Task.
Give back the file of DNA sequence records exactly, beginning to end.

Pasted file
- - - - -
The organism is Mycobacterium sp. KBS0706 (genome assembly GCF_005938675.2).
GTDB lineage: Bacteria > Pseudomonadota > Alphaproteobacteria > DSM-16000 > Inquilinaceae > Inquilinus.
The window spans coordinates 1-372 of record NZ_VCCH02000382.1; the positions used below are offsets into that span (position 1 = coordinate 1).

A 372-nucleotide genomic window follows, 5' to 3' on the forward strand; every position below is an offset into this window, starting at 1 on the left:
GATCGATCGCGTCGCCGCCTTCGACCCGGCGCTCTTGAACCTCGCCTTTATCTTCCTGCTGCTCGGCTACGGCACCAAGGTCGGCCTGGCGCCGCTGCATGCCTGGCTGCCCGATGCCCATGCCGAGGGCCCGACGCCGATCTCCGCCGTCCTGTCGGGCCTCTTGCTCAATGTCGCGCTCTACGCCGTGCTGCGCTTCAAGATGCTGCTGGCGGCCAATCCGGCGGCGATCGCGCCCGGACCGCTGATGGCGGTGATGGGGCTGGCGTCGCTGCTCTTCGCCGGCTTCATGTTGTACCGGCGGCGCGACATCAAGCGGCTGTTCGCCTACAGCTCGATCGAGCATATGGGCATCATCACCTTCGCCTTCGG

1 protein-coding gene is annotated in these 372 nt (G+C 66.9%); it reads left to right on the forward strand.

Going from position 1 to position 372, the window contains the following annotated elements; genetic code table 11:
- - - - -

The organism is Mycobacterium sp. KBS0706 (genome assembly GCF_005938675.2).
GTDB lineage: Bacteria > Pseudomonadota > Alphaproteobacteria > DSM-16000 > Inquilinaceae > Inquilinus.
The window spans coordinates 1-372 of record NZ_VCCH02000382.1; the positions used below are offsets into that span (position 1 = coordinate 1).

A 372-nucleotide genomic window follows, 5' to 3' on the forward strand; every position below is an offset into this window, starting at 1 on the left:
GATCGATCGCGTCGCCGCCTTCGACCCGGCGCTCTTGAACCTCGCCTTTATCTTCCTGCTGCTCGGCTACGGCACCAAGGTCGGCCTGGCGCCGCTGCATGCCTGGCTGCCCGATGCCCATGCCGAGGGCCCGACGCCGATCTCCGCCGTCCTGTCGGGCCTCTTGCTCAATGTCGCGCTCTACGCCGTGCTGCGCTTCAAGATGCTGCTGGCGGCCAATCCGGCGGCGATCGCGCCCGGACCGCTGATGGCGGTGATGGGGCTGGCGTCGCTGCTCTTCGCCGGCTTCATGTTGTACCGGCGGCGCGACATCAAGCGGCTGTTCGCCTACAGCTCGATCGAGCATATGGGCATCATCACCTTCGCCTTCGG

1 protein-coding gene is annotated in these 372 nt (G+C 66.9%); it reads left to right on the forward strand.

Going from position 1 to position 372, the window contains the following annotated elements; genetic code table 11: